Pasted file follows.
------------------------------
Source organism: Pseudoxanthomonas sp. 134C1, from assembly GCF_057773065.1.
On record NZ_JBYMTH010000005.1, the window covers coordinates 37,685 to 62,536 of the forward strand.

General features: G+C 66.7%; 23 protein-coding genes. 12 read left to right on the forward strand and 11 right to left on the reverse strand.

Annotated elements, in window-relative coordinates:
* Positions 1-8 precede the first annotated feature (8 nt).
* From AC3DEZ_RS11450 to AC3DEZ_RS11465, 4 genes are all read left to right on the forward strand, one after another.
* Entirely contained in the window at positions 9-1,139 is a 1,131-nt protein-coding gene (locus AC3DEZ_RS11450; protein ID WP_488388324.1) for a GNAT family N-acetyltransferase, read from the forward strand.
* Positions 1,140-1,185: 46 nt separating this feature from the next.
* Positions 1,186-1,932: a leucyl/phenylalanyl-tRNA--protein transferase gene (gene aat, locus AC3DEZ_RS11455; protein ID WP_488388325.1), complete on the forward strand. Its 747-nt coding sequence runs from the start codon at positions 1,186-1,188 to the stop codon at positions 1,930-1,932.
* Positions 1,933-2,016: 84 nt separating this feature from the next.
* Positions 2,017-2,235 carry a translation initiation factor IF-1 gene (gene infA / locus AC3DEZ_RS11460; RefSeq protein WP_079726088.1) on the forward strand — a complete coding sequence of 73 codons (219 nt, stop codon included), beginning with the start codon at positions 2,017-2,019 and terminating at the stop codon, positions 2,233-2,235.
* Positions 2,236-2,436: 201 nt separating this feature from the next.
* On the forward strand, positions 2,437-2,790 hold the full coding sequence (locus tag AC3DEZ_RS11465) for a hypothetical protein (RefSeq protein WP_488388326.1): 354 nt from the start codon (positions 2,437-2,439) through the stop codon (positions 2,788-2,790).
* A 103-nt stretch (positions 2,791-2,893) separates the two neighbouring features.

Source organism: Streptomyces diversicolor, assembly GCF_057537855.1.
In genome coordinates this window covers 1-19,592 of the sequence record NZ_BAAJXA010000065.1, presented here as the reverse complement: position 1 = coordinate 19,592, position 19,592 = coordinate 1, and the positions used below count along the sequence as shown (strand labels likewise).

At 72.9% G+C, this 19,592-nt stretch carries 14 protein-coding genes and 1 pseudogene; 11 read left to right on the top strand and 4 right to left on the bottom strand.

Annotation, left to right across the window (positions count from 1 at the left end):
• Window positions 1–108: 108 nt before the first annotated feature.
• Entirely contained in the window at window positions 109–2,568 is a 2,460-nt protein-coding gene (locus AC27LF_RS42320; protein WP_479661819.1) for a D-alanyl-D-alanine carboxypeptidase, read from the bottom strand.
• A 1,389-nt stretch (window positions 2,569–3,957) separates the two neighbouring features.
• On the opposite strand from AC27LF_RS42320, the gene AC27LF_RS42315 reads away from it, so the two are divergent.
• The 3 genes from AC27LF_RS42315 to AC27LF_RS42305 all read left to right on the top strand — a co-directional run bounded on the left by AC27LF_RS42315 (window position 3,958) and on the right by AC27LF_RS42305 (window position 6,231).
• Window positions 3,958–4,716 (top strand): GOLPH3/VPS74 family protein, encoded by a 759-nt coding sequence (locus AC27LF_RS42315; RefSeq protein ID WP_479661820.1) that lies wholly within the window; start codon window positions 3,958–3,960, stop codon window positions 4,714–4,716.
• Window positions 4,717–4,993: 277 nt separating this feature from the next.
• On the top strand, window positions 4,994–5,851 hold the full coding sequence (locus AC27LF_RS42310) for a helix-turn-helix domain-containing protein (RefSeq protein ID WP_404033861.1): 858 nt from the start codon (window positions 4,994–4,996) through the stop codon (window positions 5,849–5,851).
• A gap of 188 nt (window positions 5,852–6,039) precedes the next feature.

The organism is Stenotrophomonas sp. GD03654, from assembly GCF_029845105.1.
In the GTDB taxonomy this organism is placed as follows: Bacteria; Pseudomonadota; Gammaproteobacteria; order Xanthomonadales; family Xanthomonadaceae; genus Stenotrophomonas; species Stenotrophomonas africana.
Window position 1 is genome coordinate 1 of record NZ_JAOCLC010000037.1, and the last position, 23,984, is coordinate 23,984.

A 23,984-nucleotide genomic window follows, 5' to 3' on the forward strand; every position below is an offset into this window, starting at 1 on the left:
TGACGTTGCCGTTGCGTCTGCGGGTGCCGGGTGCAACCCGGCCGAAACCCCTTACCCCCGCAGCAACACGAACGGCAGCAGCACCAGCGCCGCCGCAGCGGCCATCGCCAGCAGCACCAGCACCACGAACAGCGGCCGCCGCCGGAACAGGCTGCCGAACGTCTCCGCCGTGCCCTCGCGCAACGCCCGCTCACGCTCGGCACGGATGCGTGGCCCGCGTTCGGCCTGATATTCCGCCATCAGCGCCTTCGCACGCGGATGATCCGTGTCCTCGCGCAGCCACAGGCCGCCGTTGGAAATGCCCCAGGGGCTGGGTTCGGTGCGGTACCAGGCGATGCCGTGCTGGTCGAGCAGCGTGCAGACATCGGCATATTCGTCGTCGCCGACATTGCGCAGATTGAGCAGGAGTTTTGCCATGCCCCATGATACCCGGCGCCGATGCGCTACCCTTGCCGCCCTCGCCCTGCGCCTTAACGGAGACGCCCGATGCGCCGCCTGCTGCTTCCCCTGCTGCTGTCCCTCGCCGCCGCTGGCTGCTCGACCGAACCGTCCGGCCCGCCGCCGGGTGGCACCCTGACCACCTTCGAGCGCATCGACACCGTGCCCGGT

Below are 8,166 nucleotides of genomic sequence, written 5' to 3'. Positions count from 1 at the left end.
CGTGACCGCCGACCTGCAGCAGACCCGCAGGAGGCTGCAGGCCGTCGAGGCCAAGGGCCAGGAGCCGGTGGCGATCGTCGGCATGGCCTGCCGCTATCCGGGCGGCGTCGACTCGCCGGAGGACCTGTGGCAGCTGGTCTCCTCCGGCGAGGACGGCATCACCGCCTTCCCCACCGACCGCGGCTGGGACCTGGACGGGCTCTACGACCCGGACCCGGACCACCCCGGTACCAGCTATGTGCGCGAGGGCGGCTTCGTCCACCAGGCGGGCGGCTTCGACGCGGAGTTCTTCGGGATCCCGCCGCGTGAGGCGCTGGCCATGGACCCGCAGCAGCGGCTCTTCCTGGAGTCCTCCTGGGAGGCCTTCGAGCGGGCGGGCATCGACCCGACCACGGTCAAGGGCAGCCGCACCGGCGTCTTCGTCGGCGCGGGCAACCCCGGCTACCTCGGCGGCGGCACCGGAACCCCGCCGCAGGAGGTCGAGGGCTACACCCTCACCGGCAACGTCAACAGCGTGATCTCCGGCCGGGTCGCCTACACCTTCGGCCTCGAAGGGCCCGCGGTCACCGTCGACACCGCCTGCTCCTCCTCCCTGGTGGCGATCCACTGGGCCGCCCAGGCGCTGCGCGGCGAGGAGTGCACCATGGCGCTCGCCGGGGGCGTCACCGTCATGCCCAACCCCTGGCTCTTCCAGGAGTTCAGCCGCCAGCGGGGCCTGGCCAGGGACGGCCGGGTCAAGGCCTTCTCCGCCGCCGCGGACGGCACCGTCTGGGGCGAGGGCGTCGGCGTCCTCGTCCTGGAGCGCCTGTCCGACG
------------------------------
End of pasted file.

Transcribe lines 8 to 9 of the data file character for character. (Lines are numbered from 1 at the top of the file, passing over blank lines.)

* Positions 1,140-1,185: 46 nt separating this feature from the next.
* Positions 1,186-1,932: a leucyl/phenylalanyl-tRNA--protein transferase gene (gene aat, locus AC3DEZ_RS11455; protein ID WP_488388325.1), complete on the forward strand. Its 747-nt coding sequence runs from the start codon at positions 1,186-1,188 to the stop codon at positions 1,930-1,932.